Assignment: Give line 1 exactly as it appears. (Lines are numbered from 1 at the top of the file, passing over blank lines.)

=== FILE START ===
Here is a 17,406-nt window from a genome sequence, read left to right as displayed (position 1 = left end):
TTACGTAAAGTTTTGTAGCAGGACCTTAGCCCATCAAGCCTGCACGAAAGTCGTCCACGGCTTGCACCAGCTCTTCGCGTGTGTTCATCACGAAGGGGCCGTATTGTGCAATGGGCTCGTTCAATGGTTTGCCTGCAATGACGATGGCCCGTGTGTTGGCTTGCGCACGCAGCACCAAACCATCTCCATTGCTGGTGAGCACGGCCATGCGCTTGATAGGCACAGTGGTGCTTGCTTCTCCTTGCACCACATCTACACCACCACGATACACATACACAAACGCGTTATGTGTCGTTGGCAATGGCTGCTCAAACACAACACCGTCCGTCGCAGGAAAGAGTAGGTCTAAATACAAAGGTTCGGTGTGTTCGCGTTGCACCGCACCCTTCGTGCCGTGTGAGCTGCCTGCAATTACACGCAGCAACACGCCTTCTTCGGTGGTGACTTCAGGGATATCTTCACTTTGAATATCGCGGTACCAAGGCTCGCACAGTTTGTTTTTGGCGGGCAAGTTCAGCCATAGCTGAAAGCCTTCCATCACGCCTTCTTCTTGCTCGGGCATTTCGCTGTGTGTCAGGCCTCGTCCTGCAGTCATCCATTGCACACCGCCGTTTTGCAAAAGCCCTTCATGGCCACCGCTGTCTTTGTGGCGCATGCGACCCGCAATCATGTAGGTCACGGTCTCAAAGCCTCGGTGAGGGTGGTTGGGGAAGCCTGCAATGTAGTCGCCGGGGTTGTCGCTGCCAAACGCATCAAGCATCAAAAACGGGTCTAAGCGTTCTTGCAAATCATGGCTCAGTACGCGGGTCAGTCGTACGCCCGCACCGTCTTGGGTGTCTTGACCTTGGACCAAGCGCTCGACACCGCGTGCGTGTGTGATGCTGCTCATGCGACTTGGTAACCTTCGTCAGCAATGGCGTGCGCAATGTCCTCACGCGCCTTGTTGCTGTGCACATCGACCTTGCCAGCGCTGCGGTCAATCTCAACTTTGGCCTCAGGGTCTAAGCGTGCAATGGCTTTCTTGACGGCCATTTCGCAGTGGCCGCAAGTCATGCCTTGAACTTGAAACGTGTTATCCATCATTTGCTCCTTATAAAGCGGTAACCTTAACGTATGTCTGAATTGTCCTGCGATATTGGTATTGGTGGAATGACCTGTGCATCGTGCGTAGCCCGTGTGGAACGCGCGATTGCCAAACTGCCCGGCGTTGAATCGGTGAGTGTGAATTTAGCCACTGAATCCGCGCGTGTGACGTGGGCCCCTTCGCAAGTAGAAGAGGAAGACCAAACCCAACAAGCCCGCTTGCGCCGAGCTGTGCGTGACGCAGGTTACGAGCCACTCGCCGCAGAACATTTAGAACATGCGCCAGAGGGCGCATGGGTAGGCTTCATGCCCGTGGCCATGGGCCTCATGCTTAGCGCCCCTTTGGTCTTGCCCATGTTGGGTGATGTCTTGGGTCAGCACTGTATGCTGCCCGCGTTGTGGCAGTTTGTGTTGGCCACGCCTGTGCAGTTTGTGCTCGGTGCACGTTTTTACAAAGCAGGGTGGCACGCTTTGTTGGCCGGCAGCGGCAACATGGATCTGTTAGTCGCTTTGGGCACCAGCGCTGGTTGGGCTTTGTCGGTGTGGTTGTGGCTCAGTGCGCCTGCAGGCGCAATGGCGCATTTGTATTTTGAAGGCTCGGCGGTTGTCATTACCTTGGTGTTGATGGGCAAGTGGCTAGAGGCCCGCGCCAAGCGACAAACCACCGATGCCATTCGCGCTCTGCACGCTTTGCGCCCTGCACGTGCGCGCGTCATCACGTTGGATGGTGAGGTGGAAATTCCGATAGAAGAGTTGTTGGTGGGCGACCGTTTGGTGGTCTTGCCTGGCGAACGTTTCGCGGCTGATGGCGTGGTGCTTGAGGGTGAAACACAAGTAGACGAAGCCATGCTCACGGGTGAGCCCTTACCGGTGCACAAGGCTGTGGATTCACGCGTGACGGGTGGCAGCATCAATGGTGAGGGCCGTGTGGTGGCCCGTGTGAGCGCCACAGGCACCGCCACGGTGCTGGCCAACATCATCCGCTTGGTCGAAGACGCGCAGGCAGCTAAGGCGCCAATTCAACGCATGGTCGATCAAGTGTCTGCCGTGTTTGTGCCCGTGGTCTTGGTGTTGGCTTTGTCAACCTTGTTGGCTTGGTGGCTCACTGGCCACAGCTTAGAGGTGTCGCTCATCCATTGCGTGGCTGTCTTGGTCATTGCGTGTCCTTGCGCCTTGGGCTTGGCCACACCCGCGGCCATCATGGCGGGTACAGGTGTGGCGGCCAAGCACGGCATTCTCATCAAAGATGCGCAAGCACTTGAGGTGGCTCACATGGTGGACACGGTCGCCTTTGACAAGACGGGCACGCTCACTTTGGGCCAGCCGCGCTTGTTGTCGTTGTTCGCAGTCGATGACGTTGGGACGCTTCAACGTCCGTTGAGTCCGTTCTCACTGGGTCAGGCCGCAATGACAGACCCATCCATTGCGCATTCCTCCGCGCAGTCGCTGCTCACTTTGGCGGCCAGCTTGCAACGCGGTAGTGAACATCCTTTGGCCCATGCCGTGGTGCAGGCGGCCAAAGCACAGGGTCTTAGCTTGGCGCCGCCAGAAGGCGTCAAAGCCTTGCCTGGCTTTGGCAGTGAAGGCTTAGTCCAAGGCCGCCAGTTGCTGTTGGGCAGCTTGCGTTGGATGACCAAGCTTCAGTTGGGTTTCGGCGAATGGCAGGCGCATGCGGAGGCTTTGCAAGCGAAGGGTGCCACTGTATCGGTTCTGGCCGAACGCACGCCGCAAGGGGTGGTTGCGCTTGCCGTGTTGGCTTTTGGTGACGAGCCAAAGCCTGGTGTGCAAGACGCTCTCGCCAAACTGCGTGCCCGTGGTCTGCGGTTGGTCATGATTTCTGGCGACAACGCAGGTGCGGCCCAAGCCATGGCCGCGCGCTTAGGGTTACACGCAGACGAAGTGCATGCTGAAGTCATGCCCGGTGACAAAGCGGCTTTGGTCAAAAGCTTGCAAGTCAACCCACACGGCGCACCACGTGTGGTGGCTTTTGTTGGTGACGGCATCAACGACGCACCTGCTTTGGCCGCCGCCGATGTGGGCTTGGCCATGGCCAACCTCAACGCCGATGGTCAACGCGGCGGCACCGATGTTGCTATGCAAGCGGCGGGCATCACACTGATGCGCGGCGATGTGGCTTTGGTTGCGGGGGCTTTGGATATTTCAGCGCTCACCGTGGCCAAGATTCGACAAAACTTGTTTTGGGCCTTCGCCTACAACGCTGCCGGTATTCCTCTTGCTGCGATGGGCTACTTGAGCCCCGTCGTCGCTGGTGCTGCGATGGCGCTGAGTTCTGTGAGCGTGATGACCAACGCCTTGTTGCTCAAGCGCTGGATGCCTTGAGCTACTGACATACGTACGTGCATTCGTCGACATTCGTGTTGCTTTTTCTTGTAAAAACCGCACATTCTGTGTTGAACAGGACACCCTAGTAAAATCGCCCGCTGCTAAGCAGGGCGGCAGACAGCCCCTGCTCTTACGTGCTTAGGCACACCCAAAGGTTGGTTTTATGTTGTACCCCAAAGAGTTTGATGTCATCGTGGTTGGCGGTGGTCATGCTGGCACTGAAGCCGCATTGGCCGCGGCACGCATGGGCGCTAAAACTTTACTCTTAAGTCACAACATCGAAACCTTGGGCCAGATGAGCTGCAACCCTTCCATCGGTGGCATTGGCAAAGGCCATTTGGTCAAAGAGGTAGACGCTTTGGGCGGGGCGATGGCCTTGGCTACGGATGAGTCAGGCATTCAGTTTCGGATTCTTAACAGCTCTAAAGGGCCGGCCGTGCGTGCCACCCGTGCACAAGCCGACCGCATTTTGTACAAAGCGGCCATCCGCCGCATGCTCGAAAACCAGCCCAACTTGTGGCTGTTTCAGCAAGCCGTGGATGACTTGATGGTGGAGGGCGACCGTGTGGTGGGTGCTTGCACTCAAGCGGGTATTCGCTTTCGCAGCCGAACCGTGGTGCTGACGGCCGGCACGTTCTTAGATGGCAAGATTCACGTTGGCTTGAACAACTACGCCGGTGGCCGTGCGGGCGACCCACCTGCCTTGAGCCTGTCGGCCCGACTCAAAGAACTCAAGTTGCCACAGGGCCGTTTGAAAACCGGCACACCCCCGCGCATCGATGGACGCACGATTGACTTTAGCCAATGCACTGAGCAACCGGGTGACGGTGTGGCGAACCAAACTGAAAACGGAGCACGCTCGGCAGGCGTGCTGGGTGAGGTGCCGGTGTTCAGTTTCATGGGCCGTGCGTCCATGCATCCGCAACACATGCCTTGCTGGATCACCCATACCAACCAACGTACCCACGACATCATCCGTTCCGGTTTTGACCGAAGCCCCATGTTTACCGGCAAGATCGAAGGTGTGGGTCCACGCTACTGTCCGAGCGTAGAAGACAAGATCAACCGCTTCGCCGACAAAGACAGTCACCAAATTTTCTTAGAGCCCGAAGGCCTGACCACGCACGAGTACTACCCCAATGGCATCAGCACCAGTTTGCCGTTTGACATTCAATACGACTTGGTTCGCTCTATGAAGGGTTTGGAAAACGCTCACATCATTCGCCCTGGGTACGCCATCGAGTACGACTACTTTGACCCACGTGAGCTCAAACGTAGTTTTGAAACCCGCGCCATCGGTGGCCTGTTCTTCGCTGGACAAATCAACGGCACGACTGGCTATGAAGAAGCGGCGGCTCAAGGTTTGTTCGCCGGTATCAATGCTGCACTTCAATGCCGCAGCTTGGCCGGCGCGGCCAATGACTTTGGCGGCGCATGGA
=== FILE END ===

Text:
Here is a 17,406-nt window from a genome sequence, read left to right as displayed (position 1 = left end):